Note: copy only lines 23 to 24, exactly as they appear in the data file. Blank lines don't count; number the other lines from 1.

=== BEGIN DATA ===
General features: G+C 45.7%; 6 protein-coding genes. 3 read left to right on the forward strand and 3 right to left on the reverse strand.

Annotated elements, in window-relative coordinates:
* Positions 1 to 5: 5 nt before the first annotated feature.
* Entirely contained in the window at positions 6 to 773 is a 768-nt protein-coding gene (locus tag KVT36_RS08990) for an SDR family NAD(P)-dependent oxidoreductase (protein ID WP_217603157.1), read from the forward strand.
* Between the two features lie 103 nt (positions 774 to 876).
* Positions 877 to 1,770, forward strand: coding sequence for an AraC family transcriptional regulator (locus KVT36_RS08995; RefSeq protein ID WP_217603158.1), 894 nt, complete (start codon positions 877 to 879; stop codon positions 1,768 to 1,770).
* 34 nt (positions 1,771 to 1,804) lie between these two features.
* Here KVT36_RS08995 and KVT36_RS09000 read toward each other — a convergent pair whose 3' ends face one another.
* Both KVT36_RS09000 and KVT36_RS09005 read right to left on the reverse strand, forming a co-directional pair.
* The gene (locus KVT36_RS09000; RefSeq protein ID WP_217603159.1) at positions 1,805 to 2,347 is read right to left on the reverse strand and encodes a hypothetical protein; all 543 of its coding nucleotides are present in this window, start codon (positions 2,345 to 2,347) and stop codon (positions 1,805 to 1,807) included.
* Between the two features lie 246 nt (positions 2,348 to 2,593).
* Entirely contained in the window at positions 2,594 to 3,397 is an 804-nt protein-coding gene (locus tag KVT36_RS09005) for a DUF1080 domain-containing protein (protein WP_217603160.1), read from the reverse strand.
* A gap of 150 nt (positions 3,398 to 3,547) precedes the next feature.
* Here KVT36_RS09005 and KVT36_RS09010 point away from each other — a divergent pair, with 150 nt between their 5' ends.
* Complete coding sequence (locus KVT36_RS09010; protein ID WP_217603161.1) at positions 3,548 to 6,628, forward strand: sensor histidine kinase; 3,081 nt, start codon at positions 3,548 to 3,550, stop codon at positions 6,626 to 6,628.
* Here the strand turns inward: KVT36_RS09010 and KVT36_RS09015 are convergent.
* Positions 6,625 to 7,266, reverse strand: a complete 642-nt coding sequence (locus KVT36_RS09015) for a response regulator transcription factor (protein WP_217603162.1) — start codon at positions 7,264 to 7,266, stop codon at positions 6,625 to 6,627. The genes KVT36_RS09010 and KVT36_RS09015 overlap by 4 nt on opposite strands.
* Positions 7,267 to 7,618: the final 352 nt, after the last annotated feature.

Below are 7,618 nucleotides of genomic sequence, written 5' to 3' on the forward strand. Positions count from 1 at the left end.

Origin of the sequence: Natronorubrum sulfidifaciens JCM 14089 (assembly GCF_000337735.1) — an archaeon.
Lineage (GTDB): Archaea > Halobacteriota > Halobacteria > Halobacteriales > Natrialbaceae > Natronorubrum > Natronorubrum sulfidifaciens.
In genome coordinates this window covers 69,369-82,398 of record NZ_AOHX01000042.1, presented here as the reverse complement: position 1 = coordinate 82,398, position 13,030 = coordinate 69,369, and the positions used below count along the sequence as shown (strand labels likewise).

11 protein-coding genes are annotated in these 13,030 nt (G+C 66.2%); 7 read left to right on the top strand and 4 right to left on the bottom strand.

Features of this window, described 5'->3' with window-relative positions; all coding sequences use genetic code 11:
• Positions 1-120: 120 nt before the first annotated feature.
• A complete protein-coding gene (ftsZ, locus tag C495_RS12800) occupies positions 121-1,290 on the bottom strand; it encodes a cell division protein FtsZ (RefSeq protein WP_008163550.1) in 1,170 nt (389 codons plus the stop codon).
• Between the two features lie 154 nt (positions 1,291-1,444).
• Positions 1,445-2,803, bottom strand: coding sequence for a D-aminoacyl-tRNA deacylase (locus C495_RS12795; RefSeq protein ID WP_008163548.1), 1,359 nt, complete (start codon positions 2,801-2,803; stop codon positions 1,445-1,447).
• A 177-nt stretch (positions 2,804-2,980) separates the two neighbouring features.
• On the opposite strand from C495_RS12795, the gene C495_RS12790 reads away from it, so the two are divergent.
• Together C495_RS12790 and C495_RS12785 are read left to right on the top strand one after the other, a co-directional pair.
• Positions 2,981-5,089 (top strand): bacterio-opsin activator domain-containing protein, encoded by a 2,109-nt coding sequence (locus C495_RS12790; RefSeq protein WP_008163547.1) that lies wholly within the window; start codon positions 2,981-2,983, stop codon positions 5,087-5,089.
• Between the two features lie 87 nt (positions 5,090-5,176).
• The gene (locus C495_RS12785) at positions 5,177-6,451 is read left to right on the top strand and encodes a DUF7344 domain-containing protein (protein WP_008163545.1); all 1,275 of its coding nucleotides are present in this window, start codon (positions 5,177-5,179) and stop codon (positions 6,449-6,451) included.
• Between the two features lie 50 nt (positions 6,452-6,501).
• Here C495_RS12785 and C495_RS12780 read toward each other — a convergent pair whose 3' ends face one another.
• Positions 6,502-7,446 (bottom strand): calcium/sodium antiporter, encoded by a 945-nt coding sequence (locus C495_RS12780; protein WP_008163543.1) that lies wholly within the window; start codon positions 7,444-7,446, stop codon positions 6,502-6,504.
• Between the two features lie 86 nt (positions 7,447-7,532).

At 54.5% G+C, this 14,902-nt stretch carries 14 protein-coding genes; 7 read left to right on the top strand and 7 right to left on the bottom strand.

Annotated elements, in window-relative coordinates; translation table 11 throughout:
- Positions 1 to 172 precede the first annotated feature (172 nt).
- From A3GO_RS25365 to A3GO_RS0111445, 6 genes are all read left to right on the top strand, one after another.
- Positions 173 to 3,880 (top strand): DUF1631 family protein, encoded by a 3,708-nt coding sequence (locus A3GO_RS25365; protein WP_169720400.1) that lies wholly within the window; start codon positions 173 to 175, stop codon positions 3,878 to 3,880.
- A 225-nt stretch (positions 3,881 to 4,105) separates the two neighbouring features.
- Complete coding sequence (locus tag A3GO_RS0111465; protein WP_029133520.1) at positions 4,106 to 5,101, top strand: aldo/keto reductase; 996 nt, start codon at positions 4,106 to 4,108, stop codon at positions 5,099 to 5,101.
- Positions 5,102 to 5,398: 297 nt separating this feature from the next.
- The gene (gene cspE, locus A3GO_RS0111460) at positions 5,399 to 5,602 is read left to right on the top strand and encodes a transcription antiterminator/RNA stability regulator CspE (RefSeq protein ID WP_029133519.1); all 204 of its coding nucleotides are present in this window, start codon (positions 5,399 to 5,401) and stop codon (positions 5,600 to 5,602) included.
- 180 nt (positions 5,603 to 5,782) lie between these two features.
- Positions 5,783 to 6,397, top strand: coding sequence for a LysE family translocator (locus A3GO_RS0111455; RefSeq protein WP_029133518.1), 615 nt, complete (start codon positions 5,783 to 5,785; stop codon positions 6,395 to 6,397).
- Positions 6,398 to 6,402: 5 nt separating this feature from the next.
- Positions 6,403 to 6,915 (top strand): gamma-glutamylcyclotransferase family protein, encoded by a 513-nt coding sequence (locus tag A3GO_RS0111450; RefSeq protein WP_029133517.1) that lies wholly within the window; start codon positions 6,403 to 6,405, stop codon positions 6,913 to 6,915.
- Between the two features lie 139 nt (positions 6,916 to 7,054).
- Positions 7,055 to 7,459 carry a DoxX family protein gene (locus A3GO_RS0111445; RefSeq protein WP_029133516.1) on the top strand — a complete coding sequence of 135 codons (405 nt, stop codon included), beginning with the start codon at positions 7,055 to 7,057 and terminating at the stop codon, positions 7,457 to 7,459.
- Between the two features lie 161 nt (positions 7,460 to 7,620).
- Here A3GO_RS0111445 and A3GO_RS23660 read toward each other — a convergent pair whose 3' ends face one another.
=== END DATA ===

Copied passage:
11 protein-coding genes are annotated in these 13,030 nt (G+C 66.2%); 7 read left to right on the top strand and 4 right to left on the bottom strand.

Features of this window, described 5'->3' with window-relative positions; all coding sequences use genetic code 11: